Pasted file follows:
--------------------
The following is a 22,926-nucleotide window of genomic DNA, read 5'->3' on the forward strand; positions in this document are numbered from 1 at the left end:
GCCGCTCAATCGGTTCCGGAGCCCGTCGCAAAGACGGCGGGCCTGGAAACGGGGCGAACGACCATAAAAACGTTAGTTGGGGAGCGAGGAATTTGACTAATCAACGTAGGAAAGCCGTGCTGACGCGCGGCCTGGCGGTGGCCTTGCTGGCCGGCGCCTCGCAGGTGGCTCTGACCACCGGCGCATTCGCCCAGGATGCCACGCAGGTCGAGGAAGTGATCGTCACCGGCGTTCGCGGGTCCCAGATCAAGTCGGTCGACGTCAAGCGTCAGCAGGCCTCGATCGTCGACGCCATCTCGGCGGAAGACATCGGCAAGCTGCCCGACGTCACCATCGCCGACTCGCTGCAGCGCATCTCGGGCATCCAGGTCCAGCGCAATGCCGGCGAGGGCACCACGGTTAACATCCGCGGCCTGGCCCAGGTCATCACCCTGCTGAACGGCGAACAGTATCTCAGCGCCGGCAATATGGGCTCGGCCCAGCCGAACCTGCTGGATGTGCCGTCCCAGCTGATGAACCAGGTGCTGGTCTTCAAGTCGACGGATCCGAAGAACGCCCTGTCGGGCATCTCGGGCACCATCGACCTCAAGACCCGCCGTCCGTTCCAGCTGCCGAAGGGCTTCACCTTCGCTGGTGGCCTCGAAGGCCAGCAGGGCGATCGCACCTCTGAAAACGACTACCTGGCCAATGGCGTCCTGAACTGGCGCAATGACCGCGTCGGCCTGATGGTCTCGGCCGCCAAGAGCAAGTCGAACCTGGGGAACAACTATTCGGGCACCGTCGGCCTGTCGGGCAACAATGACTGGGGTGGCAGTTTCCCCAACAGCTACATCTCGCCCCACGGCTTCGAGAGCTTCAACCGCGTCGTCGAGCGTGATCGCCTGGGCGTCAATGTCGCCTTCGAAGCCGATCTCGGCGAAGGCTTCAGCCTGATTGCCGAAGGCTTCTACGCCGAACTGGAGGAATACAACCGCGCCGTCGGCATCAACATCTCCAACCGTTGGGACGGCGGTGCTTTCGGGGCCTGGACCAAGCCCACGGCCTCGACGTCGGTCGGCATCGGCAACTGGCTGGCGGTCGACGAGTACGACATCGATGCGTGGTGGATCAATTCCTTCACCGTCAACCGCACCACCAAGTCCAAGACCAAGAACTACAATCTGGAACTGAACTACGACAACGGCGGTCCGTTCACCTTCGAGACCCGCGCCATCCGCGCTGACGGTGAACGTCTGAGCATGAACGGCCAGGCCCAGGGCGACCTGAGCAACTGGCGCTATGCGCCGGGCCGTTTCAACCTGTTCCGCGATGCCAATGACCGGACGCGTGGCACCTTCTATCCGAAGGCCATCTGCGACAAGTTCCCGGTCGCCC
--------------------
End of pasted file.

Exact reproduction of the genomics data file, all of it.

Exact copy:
The following is a 22,926-nucleotide window of genomic DNA, read 5'->3' on the forward strand; positions in this document are numbered from 1 at the left end:
GCCGCTCAATCGGTTCCGGAGCCCGTCGCAAAGACGGCGGGCCTGGAAACGGGGCGAACGACCATAAAAACGTTAGTTGGGGAGCGAGGAATTTGACTAATCAACGTAGGAAAGCCGTGCTGACGCGCGGCCTGGCGGTGGCCTTGCTGGCCGGCGCCTCGCAGGTGGCTCTGACCACCGGCGCATTCGCCCAGGATGCCACGCAGGTCGAGGAAGTGATCGTCACCGGCGTTCGCGGGTCCCAGATCAAGTCGGTCGACGTCAAGCGTCAGCAGGCCTCGATCGTCGACGCCATCTCGGCGGAAGACATCGGCAAGCTGCCCGACGTCACCATCGCCGACTCGCTGCAGCGCATCTCGGGCATCCAGGTCCAGCGCAATGCCGGCGAGGGCACCACGGTTAACATCCGCGGCCTGGCCCAGGTCATCACCCTGCTGAACGGCGAACAGTATCTCAGCGCCGGCAATATGGGCTCGGCCCAGCCGAACCTGCTGGATGTGCCGTCCCAGCTGATGAACCAGGTGCTGGTCTTCAAGTCGACGGATCCGAAGAACGCCCTGTCGGGCATCTCGGGCACCATCGACCTCAAGACCCGCCGTCCGTTCCAGCTGCCGAAGGGCTTCACCTTCGCTGGTGGCCTCGAAGGCCAGCAGGGCGATCGCACCTCTGAAAACGACTACCTGGCCAATGGCGTCCTGAACTGGCGCAATGACCGCGTCGGCCTGATGGTCTCGGCCGCCAAGAGCAAGTCGAACCTGGGGAACAACTATTCGGGCACCGTCGGCCTGTCGGGCAACAATGACTGGGGTGGCAGTTTCCCCAACAGCTACATCTCGCCCCACGGCTTCGAGAGCTTCAACCGCGTCGTCGAGCGTGATCGCCTGGGCGTCAATGTCGCCTTCGAAGCCGATCTCGGCGAAGGCTTCAGCCTGATTGCCGAAGGCTTCTACGCCGAACTGGAGGAATACAACCGCGCCGTCGGCATCAACATCTCCAACCGTTGGGACGGCGGTGCTTTCGGGGCCTGGACCAAGCCCACGGCCTCGACGTCGGTCGGCATCGGCAACTGGCTGGCGGTCGACGAGTACGACATCGATGCGTGGTGGATCAATTCCTTCACCGTCAACCGCACCACCAAGTCCAAGACCAAGAACTACAATCTGGAACTGAACTACGACAACGGCGGTCCGTTCACCTTCGAGACCCGCGCCATCCGCGCTGACGGTGAACGTCTGAGCATGAACGGCCAGGCCCAGGGCGACCTGAGCAACTGGCGCTATGCGCCGGGCCGTTTCAACCTGTTCCGCGATGCCAATGACCGGACGCGTGGCACCTTCTATCCGAAGGCCATCTGCGACAAGTTCCCGGTCGCCC